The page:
As app developers we are conscious of the fact that any app experience has to match the sleekness of the Apple brand and has to offer a delightful customer experience. A shoddily designed app (and I don't mean just the looks) runs contra to the premium, smooth experience of the Apple brand. That's what we expect of premium brand's right - everything from the website to packaging to the customer service call has to be of 'one voice'.
The big plus for the app companies is that actually building the Apple Watch integration is not a very difficult process, according to Mrinal Sinha, COO, MobiKwik. "We built the app in-house, with our existing team. In terms of resources, it was not a big deal, and I think if you're looking at the long term value, then it's definitely worth the effort," he says.
"If you're a tech company then you need to start looking at this because in tech it's a very fast moving space," Sinha adds. "Mobile has been evolving rapidly, and while the Apple Watch is something that only a very small number of users will have right now, you want to be ready for it, you want to figure out how the interactions work, [and] it is a completely new interface."
When asked why not start with an Android Wear watch in that case, Sinha points out that while there are more Android users in India, the number for iPhone users are also rising, and furthermore, "The iPhone users are more likely to try out new features and new technology, they're usually more mature users," he adds. Android and Windows Phone (in that order) might make up the numbers for MobiKwik, but he says that the Apple Watch will serve as the test case for the new type of device, because it's where the most engagement can be expected at this nascent stage.
It's a view that's shared by Dhruv Agarwala, CEO, PropTiger. The use of the Apple Watch is particularly curious in this case because at first glance, it's not clear how an online real estate listings site can make good use of the tiny interface. After all, Cleartrip makes use of the Apple Watch's Glances feature to show you the information you need at that point during your travel. MobiKwik uses simple interfaces to quickly carry out favourite transactions.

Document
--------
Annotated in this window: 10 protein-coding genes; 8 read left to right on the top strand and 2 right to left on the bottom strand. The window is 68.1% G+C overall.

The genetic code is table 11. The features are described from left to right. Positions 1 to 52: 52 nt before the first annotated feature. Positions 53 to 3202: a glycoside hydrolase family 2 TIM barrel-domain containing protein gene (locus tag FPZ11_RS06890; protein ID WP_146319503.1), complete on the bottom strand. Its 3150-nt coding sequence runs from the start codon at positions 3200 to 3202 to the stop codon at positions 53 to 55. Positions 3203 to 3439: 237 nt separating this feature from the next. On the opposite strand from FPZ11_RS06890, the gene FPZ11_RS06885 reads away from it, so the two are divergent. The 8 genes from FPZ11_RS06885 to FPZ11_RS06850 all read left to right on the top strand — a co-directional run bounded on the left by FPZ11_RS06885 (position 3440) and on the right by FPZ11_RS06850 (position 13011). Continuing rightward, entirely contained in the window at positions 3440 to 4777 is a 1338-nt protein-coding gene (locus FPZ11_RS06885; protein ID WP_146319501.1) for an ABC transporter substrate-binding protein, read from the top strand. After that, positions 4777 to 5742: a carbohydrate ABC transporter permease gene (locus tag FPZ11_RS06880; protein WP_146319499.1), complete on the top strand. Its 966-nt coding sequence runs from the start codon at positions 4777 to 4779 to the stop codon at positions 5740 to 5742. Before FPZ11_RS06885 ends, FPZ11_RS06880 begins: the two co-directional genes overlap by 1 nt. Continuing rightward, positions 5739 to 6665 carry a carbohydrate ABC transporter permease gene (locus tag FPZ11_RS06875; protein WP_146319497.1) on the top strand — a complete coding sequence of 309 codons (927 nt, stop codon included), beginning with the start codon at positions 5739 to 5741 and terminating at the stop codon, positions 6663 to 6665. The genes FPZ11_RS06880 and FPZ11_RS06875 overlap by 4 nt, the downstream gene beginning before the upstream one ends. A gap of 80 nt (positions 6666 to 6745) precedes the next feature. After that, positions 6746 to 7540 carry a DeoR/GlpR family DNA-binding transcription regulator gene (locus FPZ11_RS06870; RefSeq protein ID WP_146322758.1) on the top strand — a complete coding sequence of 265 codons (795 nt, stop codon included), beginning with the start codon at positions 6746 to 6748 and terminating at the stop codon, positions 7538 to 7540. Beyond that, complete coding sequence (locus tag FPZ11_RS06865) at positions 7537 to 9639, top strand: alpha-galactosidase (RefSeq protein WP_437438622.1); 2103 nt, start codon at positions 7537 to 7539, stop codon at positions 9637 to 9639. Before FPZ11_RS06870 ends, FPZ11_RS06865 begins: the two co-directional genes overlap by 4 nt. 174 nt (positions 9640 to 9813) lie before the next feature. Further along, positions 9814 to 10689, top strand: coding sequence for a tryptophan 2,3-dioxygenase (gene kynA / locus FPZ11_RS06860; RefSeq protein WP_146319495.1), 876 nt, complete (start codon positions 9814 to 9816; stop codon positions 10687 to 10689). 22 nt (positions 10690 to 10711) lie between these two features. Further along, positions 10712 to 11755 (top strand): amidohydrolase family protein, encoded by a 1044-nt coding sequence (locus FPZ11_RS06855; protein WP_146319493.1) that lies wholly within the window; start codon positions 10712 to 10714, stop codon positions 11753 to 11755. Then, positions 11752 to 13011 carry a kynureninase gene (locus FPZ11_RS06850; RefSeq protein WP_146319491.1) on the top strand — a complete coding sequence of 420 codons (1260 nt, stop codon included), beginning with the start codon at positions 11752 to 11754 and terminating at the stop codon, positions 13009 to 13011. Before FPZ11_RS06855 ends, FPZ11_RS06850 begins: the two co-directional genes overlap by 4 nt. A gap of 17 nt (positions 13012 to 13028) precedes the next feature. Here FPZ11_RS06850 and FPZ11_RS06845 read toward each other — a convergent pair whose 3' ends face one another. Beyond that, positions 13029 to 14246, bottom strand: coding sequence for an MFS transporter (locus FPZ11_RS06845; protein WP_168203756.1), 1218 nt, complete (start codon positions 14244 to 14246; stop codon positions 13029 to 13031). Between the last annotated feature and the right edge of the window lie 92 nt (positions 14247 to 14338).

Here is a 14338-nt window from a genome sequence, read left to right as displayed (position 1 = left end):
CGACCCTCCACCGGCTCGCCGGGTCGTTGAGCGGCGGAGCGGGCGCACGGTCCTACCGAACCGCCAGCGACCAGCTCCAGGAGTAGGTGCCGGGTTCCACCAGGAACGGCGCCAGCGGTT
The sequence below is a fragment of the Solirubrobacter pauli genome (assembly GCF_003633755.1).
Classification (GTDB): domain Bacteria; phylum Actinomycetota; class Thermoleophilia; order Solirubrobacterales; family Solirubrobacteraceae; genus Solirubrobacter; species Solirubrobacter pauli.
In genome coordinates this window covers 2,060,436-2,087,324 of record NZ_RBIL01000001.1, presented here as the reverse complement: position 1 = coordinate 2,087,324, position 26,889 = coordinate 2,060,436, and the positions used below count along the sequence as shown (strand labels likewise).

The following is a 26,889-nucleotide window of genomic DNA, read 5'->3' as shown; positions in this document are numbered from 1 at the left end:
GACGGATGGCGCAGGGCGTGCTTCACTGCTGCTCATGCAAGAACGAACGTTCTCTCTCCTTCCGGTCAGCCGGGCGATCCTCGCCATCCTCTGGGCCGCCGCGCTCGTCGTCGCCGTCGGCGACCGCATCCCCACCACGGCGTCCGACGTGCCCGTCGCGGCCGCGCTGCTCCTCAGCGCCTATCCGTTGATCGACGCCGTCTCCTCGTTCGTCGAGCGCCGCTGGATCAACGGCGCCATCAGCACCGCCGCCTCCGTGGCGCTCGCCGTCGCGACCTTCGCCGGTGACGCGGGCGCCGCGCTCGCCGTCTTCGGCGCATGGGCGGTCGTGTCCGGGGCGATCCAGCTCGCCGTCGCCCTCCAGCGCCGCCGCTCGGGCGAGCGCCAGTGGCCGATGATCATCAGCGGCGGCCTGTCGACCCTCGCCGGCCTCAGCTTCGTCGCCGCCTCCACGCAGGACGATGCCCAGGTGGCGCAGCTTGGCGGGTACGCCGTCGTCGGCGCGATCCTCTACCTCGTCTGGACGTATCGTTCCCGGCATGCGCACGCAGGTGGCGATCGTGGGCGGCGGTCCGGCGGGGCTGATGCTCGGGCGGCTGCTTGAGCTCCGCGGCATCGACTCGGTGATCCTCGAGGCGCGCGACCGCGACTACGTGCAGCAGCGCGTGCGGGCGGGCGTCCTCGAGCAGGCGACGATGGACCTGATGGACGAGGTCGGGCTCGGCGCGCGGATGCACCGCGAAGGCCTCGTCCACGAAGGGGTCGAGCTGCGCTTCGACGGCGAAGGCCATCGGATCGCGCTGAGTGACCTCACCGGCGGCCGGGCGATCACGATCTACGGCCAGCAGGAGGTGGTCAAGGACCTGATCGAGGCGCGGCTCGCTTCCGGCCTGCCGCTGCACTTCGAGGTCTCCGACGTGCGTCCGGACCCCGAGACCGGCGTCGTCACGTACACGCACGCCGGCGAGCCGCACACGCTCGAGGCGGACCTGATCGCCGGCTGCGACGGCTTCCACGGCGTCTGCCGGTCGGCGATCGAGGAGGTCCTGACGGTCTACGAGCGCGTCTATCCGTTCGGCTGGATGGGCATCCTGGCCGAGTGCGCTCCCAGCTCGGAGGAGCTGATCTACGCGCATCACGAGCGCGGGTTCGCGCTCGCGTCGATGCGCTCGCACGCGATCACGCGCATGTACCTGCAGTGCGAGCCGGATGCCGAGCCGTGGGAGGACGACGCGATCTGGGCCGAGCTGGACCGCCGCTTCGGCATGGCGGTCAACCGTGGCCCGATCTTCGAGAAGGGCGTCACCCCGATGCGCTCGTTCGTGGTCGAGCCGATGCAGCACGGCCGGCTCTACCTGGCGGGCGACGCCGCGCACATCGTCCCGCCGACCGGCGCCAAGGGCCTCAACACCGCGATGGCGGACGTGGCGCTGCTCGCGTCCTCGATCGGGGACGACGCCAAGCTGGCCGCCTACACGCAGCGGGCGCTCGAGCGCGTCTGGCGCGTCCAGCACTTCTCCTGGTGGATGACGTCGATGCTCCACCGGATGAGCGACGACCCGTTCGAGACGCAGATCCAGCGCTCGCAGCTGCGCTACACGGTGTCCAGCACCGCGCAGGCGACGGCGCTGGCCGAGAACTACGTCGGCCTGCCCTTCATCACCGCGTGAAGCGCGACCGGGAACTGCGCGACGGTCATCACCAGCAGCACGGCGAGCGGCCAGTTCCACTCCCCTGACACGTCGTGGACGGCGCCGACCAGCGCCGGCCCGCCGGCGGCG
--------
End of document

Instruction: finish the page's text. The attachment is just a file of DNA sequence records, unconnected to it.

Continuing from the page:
In the case of PropTiger, the Apple Watch is used to highlight nearby properties that are listed, with basic details that you can take in with a single look. "The smartwatch category is very new right now, and the usability is frankly still quite limited," says Agarwala, adding, "but it's just the start and it's definitely going to evolve. We're also figuring out how to best make use of the Apple Watch, and the smartwatch as a category is also becoming more useful."
"Our iOS programmers were able to put together the app we have right now without too much effort, and it was a good learning experience, to try and figure out how to effectively use the small screen size," he says.
"We need to be on every platform that our users are going to, and right now there is a lot of interest in the Apple Watch," Agarwala adds. "So we need to be ready, and we're going to be working on an Android Wear version of the app as well down the line."